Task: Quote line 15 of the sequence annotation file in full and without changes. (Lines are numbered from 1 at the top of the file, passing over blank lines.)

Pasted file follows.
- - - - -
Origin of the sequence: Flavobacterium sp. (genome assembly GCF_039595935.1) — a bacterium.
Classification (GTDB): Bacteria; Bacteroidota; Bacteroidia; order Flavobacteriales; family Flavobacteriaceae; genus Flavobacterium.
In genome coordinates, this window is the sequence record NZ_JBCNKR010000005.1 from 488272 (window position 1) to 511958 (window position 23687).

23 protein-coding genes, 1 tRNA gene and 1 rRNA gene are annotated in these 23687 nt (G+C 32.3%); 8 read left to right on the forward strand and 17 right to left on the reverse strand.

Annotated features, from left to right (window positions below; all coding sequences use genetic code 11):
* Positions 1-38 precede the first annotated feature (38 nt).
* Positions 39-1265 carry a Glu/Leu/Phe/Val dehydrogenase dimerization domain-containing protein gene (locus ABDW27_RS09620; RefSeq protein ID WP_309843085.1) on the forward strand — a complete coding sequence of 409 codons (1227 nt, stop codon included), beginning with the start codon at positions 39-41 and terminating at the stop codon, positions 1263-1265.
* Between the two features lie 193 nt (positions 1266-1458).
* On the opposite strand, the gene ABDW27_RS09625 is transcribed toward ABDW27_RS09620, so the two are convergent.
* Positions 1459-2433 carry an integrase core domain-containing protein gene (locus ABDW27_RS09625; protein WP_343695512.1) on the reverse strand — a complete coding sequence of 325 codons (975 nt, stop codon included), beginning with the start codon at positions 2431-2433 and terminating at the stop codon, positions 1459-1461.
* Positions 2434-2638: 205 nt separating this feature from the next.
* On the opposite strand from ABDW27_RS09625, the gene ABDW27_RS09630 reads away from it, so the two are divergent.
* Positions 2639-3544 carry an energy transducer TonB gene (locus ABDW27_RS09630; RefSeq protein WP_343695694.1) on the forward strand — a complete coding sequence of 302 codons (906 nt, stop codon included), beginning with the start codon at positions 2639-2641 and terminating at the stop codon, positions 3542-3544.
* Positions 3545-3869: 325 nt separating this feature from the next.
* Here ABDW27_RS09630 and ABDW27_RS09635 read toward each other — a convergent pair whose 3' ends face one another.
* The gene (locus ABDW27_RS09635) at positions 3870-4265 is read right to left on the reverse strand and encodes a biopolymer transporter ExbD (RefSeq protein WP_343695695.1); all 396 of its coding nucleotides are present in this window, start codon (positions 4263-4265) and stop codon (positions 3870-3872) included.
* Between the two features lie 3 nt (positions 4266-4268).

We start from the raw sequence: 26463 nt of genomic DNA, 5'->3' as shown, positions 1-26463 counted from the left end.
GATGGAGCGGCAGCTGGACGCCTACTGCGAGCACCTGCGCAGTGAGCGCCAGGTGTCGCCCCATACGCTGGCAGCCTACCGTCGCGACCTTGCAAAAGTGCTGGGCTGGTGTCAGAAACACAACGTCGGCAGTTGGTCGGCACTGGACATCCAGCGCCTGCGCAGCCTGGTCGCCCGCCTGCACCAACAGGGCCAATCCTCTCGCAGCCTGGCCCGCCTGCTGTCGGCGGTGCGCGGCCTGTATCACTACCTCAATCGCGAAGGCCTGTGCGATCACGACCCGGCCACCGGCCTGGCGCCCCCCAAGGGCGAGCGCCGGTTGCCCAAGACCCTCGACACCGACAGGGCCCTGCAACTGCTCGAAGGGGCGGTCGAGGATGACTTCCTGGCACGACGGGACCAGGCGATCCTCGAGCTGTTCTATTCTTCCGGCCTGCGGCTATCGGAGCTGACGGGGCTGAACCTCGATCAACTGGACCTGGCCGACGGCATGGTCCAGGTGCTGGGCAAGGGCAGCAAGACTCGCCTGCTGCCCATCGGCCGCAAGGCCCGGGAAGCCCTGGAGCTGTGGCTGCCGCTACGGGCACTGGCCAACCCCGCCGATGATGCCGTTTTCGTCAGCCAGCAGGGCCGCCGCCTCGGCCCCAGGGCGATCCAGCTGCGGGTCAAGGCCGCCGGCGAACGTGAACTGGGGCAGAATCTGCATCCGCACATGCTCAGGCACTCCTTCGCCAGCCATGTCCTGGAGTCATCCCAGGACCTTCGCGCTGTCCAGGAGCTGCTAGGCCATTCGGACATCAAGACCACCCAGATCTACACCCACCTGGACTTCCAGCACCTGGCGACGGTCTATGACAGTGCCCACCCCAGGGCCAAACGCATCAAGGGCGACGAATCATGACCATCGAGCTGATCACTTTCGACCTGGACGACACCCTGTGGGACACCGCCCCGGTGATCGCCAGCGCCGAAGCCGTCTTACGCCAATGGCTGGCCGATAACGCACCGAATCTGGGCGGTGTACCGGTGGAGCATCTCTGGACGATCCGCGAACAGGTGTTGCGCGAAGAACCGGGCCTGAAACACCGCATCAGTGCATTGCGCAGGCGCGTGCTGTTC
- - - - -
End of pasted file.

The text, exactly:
* Here ABDW27_RS09630 and ABDW27_RS09635 read toward each other — a convergent pair whose 3' ends face one another.